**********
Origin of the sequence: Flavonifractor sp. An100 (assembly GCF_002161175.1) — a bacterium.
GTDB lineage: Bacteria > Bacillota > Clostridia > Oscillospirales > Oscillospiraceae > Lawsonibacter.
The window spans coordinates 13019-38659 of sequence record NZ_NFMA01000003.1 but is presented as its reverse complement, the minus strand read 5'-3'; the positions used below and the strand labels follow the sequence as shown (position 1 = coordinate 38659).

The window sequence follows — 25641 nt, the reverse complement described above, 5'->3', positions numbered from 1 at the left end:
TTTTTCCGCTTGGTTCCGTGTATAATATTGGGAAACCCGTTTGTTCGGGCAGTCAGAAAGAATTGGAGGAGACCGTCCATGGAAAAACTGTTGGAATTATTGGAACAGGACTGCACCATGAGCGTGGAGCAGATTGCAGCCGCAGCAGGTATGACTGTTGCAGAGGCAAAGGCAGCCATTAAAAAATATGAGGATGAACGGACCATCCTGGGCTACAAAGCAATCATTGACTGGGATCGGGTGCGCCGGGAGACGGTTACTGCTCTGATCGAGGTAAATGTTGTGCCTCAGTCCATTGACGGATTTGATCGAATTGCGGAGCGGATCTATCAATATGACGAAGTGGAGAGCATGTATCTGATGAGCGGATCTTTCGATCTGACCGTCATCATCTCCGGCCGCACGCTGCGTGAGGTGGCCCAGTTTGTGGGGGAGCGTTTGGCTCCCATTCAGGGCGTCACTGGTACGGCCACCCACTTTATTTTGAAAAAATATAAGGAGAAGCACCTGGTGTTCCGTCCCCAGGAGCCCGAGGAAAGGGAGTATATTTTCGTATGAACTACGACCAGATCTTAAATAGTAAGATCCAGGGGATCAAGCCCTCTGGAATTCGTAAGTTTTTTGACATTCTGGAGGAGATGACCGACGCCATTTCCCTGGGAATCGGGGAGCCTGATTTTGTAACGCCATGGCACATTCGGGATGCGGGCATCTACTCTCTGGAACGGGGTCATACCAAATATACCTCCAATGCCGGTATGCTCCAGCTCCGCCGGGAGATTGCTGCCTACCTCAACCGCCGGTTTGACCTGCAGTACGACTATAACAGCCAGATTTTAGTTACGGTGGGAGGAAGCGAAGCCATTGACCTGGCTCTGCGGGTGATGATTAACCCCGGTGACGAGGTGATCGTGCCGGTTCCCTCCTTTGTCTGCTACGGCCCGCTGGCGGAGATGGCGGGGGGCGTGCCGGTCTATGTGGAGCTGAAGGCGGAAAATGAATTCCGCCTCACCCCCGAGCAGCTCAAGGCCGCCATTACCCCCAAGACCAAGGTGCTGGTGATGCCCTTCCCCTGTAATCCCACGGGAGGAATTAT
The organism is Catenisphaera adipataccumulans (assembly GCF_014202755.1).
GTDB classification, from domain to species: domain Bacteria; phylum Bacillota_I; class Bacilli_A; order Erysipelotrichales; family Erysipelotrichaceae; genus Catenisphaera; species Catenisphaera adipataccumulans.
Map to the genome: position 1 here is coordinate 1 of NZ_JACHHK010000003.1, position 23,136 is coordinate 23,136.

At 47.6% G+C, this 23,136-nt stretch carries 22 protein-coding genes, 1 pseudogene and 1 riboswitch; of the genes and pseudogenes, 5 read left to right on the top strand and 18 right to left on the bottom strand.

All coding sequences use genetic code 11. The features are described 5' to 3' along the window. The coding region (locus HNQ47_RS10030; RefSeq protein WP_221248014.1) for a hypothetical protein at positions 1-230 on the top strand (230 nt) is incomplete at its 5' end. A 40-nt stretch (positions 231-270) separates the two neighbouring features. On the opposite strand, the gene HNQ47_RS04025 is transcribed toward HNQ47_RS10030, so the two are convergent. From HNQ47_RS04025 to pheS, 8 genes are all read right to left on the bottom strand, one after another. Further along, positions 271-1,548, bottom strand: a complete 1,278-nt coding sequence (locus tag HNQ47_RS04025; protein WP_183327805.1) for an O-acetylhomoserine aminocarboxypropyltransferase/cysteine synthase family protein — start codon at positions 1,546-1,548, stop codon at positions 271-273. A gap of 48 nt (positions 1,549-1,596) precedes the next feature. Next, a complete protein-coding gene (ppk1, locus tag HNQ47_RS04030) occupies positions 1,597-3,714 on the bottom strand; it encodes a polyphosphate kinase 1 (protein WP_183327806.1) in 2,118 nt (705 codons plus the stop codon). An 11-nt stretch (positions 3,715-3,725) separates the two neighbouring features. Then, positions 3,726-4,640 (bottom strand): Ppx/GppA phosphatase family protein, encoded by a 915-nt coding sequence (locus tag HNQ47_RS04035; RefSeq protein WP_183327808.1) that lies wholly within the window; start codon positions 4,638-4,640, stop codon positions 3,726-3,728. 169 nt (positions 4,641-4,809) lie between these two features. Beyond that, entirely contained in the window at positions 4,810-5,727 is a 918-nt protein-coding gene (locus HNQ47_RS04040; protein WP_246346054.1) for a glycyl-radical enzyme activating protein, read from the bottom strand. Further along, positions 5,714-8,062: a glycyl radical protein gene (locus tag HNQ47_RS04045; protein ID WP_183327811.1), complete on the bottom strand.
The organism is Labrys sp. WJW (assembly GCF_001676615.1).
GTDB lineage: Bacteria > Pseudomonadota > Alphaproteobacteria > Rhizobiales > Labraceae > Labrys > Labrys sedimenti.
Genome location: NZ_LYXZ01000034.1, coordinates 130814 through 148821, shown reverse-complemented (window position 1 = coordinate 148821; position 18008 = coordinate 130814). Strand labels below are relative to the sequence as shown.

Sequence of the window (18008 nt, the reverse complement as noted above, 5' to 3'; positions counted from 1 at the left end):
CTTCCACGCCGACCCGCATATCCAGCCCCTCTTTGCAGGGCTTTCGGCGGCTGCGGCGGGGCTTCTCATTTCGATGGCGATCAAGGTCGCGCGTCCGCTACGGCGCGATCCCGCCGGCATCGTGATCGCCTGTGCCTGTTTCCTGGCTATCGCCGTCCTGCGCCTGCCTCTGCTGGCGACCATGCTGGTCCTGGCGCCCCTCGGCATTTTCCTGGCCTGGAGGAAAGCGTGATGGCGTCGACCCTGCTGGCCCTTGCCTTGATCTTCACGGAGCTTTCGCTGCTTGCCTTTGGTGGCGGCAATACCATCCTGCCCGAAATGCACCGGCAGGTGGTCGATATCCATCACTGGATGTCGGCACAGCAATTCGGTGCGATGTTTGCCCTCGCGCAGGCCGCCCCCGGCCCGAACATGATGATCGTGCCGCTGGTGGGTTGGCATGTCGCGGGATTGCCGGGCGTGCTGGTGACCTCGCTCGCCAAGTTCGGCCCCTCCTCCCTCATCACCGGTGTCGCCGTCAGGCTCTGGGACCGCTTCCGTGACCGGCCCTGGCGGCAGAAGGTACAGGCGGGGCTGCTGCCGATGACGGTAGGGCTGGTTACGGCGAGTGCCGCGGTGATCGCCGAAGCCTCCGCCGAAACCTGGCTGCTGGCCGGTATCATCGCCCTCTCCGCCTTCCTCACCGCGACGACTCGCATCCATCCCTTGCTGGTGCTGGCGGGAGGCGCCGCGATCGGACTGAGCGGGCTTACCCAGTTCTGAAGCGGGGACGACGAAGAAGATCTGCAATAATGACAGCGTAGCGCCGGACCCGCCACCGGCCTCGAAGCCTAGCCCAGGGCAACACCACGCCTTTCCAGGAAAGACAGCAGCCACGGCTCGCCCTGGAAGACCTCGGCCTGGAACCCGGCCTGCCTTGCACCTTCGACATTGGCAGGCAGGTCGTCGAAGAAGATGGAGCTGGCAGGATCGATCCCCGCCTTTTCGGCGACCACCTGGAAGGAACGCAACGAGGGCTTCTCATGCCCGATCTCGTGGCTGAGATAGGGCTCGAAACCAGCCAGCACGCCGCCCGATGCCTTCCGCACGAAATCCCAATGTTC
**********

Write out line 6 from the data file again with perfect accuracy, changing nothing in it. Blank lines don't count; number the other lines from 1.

The organism is Catenisphaera adipataccumulans (assembly GCF_014202755.1).